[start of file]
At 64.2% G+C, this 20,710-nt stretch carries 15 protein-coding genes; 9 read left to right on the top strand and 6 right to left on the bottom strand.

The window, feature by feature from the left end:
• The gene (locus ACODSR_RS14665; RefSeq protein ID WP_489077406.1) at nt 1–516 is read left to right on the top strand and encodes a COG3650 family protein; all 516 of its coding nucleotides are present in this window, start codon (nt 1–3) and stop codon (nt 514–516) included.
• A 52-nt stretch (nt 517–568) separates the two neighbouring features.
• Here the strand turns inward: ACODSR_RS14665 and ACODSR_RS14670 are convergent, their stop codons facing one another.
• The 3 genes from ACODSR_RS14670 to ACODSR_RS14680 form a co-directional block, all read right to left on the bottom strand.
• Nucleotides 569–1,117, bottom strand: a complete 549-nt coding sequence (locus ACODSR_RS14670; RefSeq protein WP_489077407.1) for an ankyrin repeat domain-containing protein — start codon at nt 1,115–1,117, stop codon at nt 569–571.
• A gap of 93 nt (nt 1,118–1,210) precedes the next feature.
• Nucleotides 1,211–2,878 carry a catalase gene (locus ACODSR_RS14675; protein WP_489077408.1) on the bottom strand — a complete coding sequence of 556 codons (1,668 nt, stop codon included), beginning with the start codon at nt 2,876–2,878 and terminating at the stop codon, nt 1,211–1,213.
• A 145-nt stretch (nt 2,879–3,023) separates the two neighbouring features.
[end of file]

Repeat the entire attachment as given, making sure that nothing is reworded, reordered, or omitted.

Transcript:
At 64.2% G+C, this 20,710-nt stretch carries 15 protein-coding genes; 9 read left to right on the top strand and 6 right to left on the bottom strand.

The window, feature by feature from the left end:
• The gene (locus ACODSR_RS14665; RefSeq protein ID WP_489077406.1) at nt 1–516 is read left to right on the top strand and encodes a COG3650 family protein; all 516 of its coding nucleotides are present in this window, start codon (nt 1–3) and stop codon (nt 514–516) included.
• A 52-nt stretch (nt 517–568) separates the two neighbouring features.
• Here the strand turns inward: ACODSR_RS14665 and ACODSR_RS14670 are convergent, their stop codons facing one another.
• The 3 genes from ACODSR_RS14670 to ACODSR_RS14680 form a co-directional block, all read right to left on the bottom strand.
• Nucleotides 569–1,117, bottom strand: a complete 549-nt coding sequence (locus ACODSR_RS14670; RefSeq protein WP_489077407.1) for an ankyrin repeat domain-containing protein — start codon at nt 1,115–1,117, stop codon at nt 569–571.
• A gap of 93 nt (nt 1,118–1,210) precedes the next feature.
• Nucleotides 1,211–2,878 carry a catalase gene (locus ACODSR_RS14675; protein WP_489077408.1) on the bottom strand — a complete coding sequence of 556 codons (1,668 nt, stop codon included), beginning with the start codon at nt 2,876–2,878 and terminating at the stop codon, nt 1,211–1,213.
• A 145-nt stretch (nt 2,879–3,023) separates the two neighbouring features.